Iodine Global Network (IGN)

Does unseen mean forgotten?

October 2021

A blog for Global IDD Prevention Day

Today is Global IDD Prevention Day, celebrated each year to raise awareness of the problem of iodine deficiency and its effect on children’s brain development, their school performance, and earning potential in later life.

The work to eliminate iodine deficiency through salt iodization has been a major global public health success. The visible effects of iodine deficiency – goitres and the dreadful condition of cretinism – existed worldwide and affected hundreds of millions but have now largely disappeared.

We at IGN celebrate that progress. But mild deficiency still exists in many countries, where access to iodized salt is inequitable and certain population groups remain unprotected. In others, iodine deficiency is still prevalent. And just because we can’t see it, doesn’t mean it isn’t affecting the development of children. Even mild deficiency has consequences for children’s cognitive potential.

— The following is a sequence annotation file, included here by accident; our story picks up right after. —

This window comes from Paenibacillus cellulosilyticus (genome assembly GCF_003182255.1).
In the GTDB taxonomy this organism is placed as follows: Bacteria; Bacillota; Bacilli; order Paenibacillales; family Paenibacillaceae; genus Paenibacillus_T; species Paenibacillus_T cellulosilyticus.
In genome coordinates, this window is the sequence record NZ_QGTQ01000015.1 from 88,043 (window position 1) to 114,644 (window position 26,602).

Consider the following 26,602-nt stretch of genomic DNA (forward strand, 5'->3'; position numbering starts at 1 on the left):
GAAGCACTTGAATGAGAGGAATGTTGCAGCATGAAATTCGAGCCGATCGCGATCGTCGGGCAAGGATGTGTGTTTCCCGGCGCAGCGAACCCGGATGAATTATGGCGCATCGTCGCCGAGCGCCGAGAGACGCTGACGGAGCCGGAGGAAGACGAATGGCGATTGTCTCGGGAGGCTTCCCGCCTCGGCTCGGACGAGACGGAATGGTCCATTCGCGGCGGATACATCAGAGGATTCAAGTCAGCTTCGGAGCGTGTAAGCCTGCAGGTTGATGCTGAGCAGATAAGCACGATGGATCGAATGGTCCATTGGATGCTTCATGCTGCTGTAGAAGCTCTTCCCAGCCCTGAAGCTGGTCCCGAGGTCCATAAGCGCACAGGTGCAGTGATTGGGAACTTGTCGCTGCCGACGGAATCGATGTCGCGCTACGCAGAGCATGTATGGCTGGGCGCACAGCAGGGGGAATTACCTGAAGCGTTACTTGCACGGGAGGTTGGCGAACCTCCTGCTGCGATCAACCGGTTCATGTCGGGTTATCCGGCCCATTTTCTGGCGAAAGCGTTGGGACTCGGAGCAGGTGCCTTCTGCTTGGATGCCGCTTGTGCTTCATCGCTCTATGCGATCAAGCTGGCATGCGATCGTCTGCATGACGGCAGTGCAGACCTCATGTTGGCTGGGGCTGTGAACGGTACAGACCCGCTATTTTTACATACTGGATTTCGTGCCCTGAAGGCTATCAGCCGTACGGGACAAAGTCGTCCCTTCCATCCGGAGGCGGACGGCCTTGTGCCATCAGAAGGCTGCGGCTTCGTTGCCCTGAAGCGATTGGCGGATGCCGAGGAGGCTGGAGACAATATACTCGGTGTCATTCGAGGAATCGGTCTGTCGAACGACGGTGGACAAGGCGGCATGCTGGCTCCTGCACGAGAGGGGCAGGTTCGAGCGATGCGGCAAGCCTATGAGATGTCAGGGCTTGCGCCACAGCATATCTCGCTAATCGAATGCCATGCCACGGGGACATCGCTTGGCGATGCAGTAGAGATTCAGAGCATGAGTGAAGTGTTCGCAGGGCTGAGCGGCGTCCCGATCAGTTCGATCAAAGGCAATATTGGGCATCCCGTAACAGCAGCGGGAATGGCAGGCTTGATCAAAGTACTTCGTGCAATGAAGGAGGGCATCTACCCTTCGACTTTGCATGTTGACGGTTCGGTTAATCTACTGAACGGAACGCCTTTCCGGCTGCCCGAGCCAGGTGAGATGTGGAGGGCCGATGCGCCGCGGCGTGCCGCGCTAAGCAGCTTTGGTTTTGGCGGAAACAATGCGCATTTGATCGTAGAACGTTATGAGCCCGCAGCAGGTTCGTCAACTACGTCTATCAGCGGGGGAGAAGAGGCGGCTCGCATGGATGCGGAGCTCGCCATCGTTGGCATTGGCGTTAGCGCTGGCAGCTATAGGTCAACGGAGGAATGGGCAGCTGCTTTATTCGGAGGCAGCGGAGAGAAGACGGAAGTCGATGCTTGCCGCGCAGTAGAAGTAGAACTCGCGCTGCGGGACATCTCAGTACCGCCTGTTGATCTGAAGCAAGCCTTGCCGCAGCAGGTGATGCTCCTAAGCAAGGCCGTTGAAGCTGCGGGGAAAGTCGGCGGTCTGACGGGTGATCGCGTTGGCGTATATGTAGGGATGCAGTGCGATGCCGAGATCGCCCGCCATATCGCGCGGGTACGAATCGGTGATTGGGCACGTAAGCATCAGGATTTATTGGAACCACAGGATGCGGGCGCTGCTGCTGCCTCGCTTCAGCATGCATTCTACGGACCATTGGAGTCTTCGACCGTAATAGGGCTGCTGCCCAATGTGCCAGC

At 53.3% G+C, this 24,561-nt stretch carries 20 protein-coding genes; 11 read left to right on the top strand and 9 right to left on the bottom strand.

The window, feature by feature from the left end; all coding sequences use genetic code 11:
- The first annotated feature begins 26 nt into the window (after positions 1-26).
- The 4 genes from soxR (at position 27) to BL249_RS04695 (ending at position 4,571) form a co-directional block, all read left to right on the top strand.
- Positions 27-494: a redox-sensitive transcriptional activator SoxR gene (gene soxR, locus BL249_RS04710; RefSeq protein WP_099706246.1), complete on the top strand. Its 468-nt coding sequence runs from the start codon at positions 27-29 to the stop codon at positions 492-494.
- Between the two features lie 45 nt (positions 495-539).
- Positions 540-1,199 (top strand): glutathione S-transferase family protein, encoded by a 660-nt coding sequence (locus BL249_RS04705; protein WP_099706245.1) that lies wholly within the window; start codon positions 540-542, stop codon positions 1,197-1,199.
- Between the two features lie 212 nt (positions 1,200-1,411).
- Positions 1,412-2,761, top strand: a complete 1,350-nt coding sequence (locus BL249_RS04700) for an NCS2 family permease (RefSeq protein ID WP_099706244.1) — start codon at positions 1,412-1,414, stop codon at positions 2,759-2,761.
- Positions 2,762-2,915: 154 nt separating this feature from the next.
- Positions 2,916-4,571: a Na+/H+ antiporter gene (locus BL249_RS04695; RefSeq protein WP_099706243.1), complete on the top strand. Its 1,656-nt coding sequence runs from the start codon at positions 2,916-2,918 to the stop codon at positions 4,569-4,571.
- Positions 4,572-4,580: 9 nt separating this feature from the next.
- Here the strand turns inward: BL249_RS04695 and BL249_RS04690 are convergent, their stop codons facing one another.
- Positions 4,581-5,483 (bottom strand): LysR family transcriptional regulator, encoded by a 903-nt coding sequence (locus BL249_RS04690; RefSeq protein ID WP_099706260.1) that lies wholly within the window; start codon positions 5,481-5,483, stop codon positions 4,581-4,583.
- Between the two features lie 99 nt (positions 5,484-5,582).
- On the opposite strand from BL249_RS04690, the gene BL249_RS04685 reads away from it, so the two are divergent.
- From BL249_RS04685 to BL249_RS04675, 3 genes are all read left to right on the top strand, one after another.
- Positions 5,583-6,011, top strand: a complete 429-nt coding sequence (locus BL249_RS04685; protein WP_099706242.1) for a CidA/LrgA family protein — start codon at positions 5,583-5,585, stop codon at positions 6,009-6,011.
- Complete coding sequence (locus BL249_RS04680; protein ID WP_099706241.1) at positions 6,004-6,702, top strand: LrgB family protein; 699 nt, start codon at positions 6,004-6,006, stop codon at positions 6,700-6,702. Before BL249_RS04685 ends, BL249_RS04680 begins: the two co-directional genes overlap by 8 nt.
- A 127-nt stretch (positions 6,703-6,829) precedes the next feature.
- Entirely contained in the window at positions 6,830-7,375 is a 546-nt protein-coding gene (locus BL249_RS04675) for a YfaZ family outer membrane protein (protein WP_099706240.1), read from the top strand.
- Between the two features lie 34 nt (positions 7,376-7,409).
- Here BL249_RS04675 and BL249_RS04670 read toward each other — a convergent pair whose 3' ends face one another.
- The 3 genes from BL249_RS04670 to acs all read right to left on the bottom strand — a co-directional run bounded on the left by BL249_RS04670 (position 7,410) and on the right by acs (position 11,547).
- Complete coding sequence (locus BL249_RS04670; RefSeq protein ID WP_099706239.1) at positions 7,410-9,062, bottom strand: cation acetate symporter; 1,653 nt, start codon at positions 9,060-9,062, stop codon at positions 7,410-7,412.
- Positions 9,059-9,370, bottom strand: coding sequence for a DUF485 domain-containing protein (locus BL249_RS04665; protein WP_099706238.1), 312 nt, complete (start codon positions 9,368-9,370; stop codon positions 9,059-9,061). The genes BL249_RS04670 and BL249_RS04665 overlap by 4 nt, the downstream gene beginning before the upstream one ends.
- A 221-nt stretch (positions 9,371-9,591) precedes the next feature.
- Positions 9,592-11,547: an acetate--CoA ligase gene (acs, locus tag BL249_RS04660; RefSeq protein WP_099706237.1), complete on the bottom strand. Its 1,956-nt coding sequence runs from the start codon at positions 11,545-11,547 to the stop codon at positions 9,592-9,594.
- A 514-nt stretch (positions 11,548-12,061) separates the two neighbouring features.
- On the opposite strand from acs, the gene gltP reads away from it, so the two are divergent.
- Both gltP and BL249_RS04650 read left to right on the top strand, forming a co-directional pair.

The lack of visible signs of iodine deficiency also hides existing and emerging problems, such as the estimates that up to 50% of newborns in Europe are exposed to iodine deficiency, or the fact that in many cases, it’s the poorest and most vulnerable who lack access to iodized salt. And as other issues grab the headlines and countries struggle with competing priorities, they have stopped gathering the data we need to maintain and sustain progress.

Out of sight should not mean out of mind. We need not just to celebrate, but to always remember that this simple, inexpensive solution to a major global problem exists in the salt we use and the foods we eat. We need to value, protect and sustain it. We at IGN are here to do that, on this day and every day. We hope you will join us.